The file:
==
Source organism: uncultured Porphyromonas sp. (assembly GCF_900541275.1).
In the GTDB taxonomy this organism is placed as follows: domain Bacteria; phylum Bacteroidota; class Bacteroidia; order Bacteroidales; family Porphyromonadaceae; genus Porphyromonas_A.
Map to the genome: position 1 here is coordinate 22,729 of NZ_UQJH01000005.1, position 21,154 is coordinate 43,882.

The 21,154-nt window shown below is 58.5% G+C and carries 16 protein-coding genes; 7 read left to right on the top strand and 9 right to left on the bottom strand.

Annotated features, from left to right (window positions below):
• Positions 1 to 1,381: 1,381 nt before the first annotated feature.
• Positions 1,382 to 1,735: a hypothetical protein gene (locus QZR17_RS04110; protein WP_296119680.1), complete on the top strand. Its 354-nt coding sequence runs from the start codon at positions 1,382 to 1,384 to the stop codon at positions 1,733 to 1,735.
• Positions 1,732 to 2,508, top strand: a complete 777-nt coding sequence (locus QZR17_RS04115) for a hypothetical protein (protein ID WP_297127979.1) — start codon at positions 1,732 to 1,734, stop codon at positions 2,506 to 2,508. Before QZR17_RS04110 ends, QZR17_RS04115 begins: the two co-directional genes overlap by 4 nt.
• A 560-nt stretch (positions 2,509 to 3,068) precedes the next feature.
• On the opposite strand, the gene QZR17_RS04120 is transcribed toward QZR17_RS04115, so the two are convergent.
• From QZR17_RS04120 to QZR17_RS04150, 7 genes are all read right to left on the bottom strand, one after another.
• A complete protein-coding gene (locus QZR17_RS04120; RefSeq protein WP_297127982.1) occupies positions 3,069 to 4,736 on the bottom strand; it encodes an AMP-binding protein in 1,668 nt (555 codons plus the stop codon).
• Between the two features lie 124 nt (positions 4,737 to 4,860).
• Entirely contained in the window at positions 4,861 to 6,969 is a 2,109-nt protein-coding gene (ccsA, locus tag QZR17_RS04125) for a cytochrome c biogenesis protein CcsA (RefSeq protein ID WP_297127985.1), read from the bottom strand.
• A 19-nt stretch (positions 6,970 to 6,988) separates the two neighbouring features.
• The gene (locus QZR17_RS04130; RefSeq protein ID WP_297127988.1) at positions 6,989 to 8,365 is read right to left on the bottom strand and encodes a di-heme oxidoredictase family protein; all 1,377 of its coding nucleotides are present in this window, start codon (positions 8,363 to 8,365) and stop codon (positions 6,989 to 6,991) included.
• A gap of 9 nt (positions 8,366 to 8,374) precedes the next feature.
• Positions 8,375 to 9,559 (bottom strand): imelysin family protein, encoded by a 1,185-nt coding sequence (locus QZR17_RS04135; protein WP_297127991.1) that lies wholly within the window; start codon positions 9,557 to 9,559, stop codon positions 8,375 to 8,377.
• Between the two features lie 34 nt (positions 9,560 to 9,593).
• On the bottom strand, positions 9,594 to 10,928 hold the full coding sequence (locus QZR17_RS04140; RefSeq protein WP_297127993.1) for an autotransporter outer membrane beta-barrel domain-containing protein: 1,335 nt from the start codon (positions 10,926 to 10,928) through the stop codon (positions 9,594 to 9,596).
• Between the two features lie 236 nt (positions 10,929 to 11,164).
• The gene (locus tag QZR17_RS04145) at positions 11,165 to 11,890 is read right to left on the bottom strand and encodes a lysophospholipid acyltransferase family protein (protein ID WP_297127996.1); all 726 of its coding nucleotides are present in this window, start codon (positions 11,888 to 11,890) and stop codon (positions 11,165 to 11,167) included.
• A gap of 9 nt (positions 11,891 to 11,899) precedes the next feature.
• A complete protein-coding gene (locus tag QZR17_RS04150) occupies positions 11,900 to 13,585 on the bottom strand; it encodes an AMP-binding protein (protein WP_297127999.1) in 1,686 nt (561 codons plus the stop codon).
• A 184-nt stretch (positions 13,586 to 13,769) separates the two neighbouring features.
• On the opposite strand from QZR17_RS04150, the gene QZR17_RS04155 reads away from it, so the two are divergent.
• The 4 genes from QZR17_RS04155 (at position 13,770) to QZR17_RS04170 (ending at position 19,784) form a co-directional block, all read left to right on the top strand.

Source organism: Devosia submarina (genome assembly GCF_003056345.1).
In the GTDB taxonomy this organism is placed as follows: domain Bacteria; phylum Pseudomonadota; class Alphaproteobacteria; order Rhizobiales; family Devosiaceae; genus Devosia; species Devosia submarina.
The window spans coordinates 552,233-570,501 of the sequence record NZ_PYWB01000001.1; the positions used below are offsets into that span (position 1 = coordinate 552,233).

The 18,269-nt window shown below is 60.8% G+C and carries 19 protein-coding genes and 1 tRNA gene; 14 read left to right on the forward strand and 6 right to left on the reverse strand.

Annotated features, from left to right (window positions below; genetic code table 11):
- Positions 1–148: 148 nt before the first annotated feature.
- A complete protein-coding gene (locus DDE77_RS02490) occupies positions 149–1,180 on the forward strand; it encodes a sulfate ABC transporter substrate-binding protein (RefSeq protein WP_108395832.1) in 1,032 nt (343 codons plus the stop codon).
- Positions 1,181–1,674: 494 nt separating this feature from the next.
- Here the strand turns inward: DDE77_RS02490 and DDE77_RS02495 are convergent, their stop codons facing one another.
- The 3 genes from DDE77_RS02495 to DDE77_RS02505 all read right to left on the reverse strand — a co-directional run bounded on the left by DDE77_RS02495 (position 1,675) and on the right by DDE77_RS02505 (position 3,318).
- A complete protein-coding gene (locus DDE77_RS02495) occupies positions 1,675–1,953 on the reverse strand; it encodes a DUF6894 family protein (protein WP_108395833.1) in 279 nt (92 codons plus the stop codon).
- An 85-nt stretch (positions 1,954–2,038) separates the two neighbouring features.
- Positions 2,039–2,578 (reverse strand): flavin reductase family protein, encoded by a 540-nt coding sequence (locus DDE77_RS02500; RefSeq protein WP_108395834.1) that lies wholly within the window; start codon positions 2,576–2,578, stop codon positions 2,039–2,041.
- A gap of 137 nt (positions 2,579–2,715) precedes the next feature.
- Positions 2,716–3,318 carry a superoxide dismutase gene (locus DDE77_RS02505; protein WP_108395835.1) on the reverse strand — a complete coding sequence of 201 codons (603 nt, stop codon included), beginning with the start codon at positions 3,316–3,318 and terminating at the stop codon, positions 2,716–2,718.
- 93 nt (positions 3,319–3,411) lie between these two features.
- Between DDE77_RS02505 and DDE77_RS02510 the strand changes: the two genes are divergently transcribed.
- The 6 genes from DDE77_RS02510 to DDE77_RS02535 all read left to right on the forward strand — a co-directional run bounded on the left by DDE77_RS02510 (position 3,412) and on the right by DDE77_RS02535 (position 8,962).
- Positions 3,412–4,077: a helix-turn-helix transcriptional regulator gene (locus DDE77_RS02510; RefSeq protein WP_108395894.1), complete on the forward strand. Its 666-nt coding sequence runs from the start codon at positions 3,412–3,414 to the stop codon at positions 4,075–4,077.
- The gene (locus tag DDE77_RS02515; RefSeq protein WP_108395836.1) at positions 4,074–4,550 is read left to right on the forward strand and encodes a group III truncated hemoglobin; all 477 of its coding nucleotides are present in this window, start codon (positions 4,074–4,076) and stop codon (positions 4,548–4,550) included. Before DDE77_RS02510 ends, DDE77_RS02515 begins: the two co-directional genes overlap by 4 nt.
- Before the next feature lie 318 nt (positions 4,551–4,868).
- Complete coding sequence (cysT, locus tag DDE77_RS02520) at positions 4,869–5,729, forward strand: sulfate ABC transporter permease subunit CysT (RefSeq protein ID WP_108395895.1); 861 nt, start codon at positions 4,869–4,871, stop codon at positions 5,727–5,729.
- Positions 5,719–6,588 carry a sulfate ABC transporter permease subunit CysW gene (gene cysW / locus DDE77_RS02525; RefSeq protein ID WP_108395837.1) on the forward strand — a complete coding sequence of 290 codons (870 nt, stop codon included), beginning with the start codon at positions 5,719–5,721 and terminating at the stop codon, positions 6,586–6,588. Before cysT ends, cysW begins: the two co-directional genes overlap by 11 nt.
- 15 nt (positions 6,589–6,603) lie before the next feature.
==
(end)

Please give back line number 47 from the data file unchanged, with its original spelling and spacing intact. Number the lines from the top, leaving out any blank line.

- The gene (locus tag DDE77_RS02515; RefSeq protein WP_108395836.1) at positions 4,074–4,550 is read left to right on the forward strand and encodes a group III truncated hemoglobin; all 477 of its coding nucleotides are present in this window, start codon (positions 4,074–4,076) and stop codon (positions 4,548–4,550) included. Before DDE77_RS02510 ends, DDE77_RS02515 begins: the two co-directional genes overlap by 4 nt.